NASA has announced the names for the Artemis 2 crew headed to the Moon in 2024.

Earth, Moon, and Artemis 2 (art)
Earth and Artemis II frame the crescent Moon in this artist's concept.
NASA / Liam Yanulis

Humans are returning to the Moon: NASA has announced the crew for Artemis II, including three NASA astronauts and one astronaut from the Canadian Space Agency (CSA):

  • Commander Reid Wiseman is a naval aviator and veteran of Soyuz TMA-13M and International Space Station (ISS) expedition 40/41.
  • Pilot Victor Glover is a U.S. Navy pilot, graduate of the U.S. Test Pilot School, and veteran of SpaceX Crew-1 and ISS Expedition 64/65.
  • Mission Specialist Christina Hammock Koch is an engineer and veteran of Soyuz MS-12/-13 and ISS expedition 59/60/61.
  • Mission Specialist Jeremy Hansen is a fighter pilot and colonel in the Royal Canadian Air Force.
Crew photo in simulator
Artemis II Crew in the Orion simulator from left to right: Jeremy Hansen, Victor Glover, Reid Wiseman, and Christina Hammock Koch.
NASA / James Blair

“We’re going to hear the words 'go for launch,' on top of the most powerful rocket NASA has ever made, the Space Launch System . . . and we’re going to ride that rocket for eight minutes into Earth orbit,” Hammock Koch said during today’s press announcement. “We’re going to stay in an amazing high orbit while we test out all the systems on Orion . . . and then, if everything looks good . . . we’re heading to the Moon.”

Around the Moon and Back Again

Artemis II will be the first mission of the Artemis Program to put crew in the Orion Multi-Purpose Crew Vehicle (MPCV), aboard the Space Launch Systems (SLS) Block 1 rocket. Orion first saw flight atop a Delta IV Heavy rocket in 2014, and the Artemis 1 mission in 2022 completed the inaugural test launch of the SLS rocket and the Orion heat-shield (as well as the secondary deployment of 10 smallsats). Although early plans called for additional CubeSats to deploy with Artemis II, as of this writing no payloads have been announced.

Right now, Artemis II is set to launch from Kennedy Space Center in November 2024. This will mark the first crewed launch to venture beyond low-Earth orbit since Apollo 17 in 1972.

The 10-day mission will see the Orion capsule perform trans-lunar injection burns for a free return trajectory around the Moon, similar to the path that brought Apollo 13 astronauts safely home. Apollo 8 carried out a similar module-only flight, completing 10 orbits around the Moon in 1968.

Artemis II will pass 6,479 mi (10,427 km) beyond the Moon, and the crew will set the record for the farthest humans from Earth.

Artemis 2 trajectory, labeled
The flight plan and orbit for Artemis 2.

Recently, the team at NASA’s Michoud Assembly Facility in New Orleans, Louisiana, successfully integrated all five segments of the SLS core stage. Next up, the team will install the four RS-25 engines. A handover from the Shuttle era, the RS-25 motors will provide the massive rocket with a combined 8.8 million pounds of thrust.

SLS Booster
SLS Booster integration.
NASA / Michael Democker

NASA also recently announced suits for the Artemis program's first Moon landing, Artemis III, which will occur at the earliest in 2025. Axiom Space will provide that crew with Exploration Extravehicular Mobility Unit (EMU) suits, which will give astronauts greater mobility and dexterity during their lunar excursions.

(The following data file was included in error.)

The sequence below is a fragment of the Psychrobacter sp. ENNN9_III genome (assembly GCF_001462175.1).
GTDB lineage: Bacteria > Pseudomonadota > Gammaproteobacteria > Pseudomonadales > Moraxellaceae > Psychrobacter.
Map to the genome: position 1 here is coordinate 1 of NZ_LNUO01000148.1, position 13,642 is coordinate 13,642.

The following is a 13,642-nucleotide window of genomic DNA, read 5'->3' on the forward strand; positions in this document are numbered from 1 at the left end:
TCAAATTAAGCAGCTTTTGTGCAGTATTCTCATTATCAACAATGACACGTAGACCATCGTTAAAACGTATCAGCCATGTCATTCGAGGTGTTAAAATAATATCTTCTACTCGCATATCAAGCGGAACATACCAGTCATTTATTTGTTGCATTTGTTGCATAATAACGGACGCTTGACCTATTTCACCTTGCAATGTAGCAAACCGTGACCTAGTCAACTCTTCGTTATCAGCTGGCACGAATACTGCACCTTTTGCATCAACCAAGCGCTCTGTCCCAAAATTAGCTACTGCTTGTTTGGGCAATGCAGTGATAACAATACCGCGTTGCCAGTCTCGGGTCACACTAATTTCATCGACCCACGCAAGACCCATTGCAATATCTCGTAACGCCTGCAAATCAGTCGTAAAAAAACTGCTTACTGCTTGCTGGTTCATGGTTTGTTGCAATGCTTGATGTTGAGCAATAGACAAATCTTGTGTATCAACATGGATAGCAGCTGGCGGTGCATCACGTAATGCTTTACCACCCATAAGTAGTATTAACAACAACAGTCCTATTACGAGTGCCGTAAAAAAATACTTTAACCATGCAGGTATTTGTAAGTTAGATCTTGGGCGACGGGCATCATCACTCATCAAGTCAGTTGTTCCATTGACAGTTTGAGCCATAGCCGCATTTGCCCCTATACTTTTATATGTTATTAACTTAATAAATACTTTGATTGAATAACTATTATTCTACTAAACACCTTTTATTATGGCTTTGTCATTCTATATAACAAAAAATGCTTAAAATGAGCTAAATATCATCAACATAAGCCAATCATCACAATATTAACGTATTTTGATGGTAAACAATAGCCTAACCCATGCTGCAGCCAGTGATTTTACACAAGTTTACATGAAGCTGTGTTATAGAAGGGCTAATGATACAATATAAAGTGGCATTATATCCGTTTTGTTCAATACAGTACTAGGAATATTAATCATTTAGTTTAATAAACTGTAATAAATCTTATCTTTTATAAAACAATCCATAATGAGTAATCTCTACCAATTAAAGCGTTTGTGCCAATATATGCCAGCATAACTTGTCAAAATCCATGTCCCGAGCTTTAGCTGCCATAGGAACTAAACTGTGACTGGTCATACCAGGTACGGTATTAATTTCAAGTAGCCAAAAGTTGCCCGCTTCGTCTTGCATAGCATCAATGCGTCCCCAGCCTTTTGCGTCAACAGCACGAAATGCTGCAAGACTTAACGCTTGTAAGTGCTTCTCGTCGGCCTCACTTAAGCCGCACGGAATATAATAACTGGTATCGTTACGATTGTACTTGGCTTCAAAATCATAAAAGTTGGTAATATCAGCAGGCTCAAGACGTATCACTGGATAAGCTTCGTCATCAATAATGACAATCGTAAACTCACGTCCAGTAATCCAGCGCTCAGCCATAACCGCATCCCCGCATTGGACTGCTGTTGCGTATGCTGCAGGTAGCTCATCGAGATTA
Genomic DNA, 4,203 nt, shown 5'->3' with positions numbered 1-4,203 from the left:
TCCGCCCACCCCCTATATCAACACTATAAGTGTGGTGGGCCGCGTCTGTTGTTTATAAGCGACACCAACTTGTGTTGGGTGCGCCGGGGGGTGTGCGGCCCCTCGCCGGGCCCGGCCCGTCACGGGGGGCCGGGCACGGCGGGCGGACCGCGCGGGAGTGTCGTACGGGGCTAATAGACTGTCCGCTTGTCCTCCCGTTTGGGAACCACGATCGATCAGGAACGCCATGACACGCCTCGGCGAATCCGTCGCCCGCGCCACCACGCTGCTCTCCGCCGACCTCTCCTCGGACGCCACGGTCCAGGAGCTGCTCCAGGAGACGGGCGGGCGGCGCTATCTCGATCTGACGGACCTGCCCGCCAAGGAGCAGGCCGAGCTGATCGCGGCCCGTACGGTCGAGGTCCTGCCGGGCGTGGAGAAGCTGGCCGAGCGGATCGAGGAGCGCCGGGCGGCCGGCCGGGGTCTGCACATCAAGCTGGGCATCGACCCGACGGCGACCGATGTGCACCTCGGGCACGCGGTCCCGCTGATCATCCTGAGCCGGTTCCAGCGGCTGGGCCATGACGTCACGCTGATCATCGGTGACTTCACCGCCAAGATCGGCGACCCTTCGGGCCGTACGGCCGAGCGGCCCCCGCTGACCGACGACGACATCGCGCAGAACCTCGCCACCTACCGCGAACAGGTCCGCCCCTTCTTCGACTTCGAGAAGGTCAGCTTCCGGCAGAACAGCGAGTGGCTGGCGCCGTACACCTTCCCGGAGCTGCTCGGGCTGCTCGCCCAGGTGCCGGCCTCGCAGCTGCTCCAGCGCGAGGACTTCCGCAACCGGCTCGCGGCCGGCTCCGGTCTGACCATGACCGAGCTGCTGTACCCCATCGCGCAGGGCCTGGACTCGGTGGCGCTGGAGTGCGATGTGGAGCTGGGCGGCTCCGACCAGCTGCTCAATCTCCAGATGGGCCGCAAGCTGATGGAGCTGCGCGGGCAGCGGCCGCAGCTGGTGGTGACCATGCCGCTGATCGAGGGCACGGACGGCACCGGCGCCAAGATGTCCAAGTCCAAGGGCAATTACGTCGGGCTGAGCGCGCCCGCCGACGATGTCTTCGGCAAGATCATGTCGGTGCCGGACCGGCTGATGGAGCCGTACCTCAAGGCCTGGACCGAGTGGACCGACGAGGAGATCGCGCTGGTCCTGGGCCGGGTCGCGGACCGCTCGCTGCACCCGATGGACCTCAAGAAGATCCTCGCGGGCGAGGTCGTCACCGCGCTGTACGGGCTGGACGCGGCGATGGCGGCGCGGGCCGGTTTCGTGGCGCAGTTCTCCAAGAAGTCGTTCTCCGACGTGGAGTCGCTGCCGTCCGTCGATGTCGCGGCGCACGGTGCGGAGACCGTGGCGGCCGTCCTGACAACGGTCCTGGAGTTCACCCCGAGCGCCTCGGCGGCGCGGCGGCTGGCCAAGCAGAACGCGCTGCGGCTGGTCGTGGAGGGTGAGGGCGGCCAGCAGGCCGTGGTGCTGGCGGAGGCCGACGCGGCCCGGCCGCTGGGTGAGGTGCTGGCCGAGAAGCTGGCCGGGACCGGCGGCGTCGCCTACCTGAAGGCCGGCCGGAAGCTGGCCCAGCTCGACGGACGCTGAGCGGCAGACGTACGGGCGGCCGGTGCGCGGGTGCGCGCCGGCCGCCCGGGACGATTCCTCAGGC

The Artemis III mission will bring the first woman and person of color to one of the potential landing sites clustered around the lunar South Pole. SpaceX is working on the Starship Human Landing System that will carry crew from orbit to the surface.

Axiom Space Suit, black with orange and blue stripes
Axiom Space's AxEMU lunar excursion suit.
Axiom Space

Multiple robotic missions are part of Artemis, too: Next year, a NASA lander, the Volatiles Investigating Polar Exploration Rover (VIPER), will scout the potential landing sites near the lunar south pole. (NASA’s ShadowCam instrument aboard South Korea’s Danuri lunar orbiter also recently imaged this region.)

ShadowCam, aboard Korea's Danuri orbiter, offers a clearer view of the dark regions at the lunar south pole, such as Shackleton Crater (right) compared to the same area from NASA's Lunar Reconnaissance Orbiter (left).

Meanwhile, NASA and international partners are preparing to begin construction of the Lunar Gateway in late 2024. The Gateway will orbit in a near rectilinear halo orbit, an elongated path that will take it very near and very far from the Moon. A CubeSat, the Cis-lunar Autonomous Positioning System Technology Operations and Navigation Experiment (CAPSTONE), launched in 2022 to test navigation and dynamics in this unusual orbit and is in good health after overcoming several mission glitches.

It will be exciting to see humans finally return to the Moon's vicinity.




Image of Charles-Wilton


April 4, 2023 at 11:49 am

You have the photo caption of the astronauts mixed up. Jeremy Hansen is the tall one.

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Image of Charles-Wilton


April 4, 2023 at 1:43 pm

Thanks for fixing that.

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John Schnupp

April 9, 2023 at 8:56 pm

Three of the crew are amateur radio operators as well. It is suprising how many astronauts are also ham radio operators.
From ARRL weekly bulletin. Commander Reid Wiseman, KF5LKT, Pilot Victor Glover, KI5BKC, Mission Specialist 1 Christina Hammock Koch, and Mission Specialist 2 Jeremy Hansen, KF5LKU. Koch had planned to study and take her amateur license exam in 2019, but her flight was suddenly rescheduled 6 months earlier than originally planned. She had to immediately begin preparing for her flight instead of studying.

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John Schnupp

April 9, 2023 at 9:01 pm


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